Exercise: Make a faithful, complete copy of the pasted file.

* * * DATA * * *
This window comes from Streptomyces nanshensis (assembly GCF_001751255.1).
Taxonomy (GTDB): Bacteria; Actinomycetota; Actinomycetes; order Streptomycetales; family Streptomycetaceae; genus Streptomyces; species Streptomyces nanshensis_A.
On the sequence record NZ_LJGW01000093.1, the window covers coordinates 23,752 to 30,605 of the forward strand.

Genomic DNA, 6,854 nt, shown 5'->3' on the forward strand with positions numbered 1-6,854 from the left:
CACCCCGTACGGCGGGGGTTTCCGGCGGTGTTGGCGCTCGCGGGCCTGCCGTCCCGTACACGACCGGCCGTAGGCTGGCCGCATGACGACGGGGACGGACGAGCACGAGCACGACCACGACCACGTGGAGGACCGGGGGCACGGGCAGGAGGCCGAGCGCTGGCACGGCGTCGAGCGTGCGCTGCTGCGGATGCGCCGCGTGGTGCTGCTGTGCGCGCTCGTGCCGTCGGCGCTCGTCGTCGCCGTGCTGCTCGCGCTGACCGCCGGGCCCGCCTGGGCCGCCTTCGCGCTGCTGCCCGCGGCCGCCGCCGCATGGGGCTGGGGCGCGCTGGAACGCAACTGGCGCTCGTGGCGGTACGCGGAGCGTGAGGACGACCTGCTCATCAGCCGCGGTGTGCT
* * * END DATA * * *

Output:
This window comes from Streptomyces nanshensis (assembly GCF_001751255.1).
Taxonomy (GTDB): Bacteria; Actinomycetota; Actinomycetes; order Streptomycetales; family Streptomycetaceae; genus Streptomyces; species Streptomyces nanshensis_A.
On the sequence record NZ_LJGW01000093.1, the window covers coordinates 23,752 to 30,605 of the forward strand.

Genomic DNA, 6,854 nt, shown 5'->3' on the forward strand with positions numbered 1-6,854 from the left:
CACCCCGTACGGCGGGGGTTTCCGGCGGTGTTGGCGCTCGCGGGCCTGCCGTCCCGTACACGACCGGCCGTAGGCTGGCCGCATGACGACGGGGACGGACGAGCACGAGCACGACCACGACCACGTGGAGGACCGGGGGCACGGGCAGGAGGCCGAGCGCTGGCACGGCGTCGAGCGTGCGCTGCTGCGGATGCGCCGCGTGGTGCTGCTGTGCGCGCTCGTGCCGTCGGCGCTCGTCGTCGCCGTGCTGCTCGCGCTGACCGCCGGGCCCGCCTGGGCCGCCTTCGCGCTGCTGCCCGCGGCCGCCGCCGCATGGGGCTGGGGCGCGCTGGAACGCAACTGGCGCTCGTGGCGGTACGCGGAGCGTGAGGACGACCTGCTCATCAGCCGCGGTGTGCT